Is Desktop Linux on Borrowed Time? Opinion Piece

Many linux enthusiasts love the fact that they have so many options to choose from when it comes to distributions.

Sadly, they might have a false sense of confidence in thinking they will always have a robust ecosystem. In reality, the writing could be on the wall. It could be said that the pool of high quality, mature, deeply supported linux distributions will only get smaller and more shallow in the years to come.

Let’s look at a brief scan of the landscape.

  1. Ubuntu is more focused on the cloud more than ever. Ever since it has dropped Unity and Ubuntu Touch (https://www.eweek.com/enterprise-apps/canonical-ends-ubuntu-unity-linux-desktop-in-favor-of-gnome/), it has focused cloud enterprise. Since then, not much of innovation has happened forthe average desktop user (and no, normalizing Gnome doesn’t count for innovation).

  2. Fedora will always be this half-rolling test bed for Red Hat. Despite the great strides made in revamping installers or easily enabling third party non-free repos, a huge sub-segment of linux users can’t get with the 6 month release schedule let alone its proclivity in pushing things before they are officially ready.

  3. This leaves us w/ Open/Suse, perhaps our greatest hope for traditional desktop experience on linux.

Yet, the ground beneath Suse is forever changing. Isn’t about time it goes up for sale and bought out again? Oh, but that shouldn’t impact OpenSuse since it is an independent community, right?

Yes, but just as Ubuntu is spending less and less time on Desktop, we can very well see OpenSuse thin out in terms of its focus on its desktop experience polish as well with the introduction of ALP (Adaptive Linux Platform). This is set to replace Suse Linux Enterprise. We are told it will serve as a kind of “host OS, and the and the layer providing and supporting applications, which will be container (and VM) based" (SUSE Software Solutions - News Detail).

This smells like they are entering the Immutable file system space (like Silverblue) which, in many respects, doesn’t give traditional linux users the kind of control they are use to in working with their systems…at least, not with some technical wrangling with layering.

Are we really to think the direction of Suse’s new “true north” will have zero impact on OpenSuse? Does the OpenSuse leadership have the organizational talent, time, and tenacity to lead in this uncertain future (esp. with Richard Brown no longer President)?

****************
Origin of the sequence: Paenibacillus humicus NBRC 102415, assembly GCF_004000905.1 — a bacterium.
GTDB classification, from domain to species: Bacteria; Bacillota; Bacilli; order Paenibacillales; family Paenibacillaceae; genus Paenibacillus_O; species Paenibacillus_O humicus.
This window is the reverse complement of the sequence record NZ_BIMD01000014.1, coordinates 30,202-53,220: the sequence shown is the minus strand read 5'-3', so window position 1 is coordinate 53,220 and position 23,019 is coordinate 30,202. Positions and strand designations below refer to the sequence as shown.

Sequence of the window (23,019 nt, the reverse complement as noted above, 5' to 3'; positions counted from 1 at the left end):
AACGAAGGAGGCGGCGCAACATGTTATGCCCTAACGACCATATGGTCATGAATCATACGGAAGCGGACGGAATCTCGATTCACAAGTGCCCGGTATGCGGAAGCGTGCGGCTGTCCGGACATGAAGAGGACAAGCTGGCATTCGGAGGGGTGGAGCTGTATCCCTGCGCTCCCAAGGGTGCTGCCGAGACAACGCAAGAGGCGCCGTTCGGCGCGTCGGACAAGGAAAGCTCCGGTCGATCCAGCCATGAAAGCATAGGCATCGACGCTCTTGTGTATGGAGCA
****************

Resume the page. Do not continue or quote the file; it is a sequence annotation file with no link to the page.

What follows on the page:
Time will tell. But what about the indy/community based distros?

We don’t have to look far to see how many come and go. To be honest, it is a wonder how recent founders still do not learn from previous examples to keep history from repeating itself. Some of the rising stars have imploded as fast as it rose to greatness. The biggest example? Elementary OS.

A once shining gem is barely shining with rumors of recent financial woes and a leadership split. MX Linux will rock along. They have an incredible model and might be the anchor that holds it down for many who feel they have nowhere else to go. It is probably the reason why they are so successful (aside from the distrowatch bot! Waka waka!). No, but seriously. Its only draw back isn’t really a draw back. Its faithfulness to its base (who don’t mind dated looks and curated default apps that have very dated ux design ) will turn a lot of people off who can’t look past not having a modern feel.

Linux Mint may or may not be around - unless Cleb has a solid succession plan which, if what we hear of his “leadership style” is half correct, is probably unlikely.

You might think, well, Caleb is going to be around for a long time, what are you talking about?”

Ask the Peppermint OS community how fast things can change.

If all this plays out - we will be looking at a very anemic linux distro landscape in the next 5 to 7 years…meanwhile, close source proprietary companies big and small will leap frog us (yet again) in the areas where most NEW users are getting a NEW introduction to “personal computing” which is the tablet and VR/AR space. More on this at another time…

What will this all mean?

Nothing much, actually.

You will always have the major players, but maybe just a shell of its creative energy and technical chutzpah. But that is kinda my point. It doesn’t have to be a “sudden end” to Desktop Linux to make it tragic. Maybe the narrative is the once forward thinking and radical community who had to courage to see where things are going and say “We can do it better” is dozing off at the wheel because it loved “how it is and one was”.

Of course, Desktop Linux will never go away…but maybe it finds its demise by thousands of paper-cuts over a long period of time? So while we will always have a linux desktop landscape for years to come - it might be a slow and silent crumbling that no one hears. And to me, that would be just as tragic.

-Profetik

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Well written and well said.

On Ubuntu I think it depends on where the bar is set for innovation. I think they are, just not in ways i’m interested in.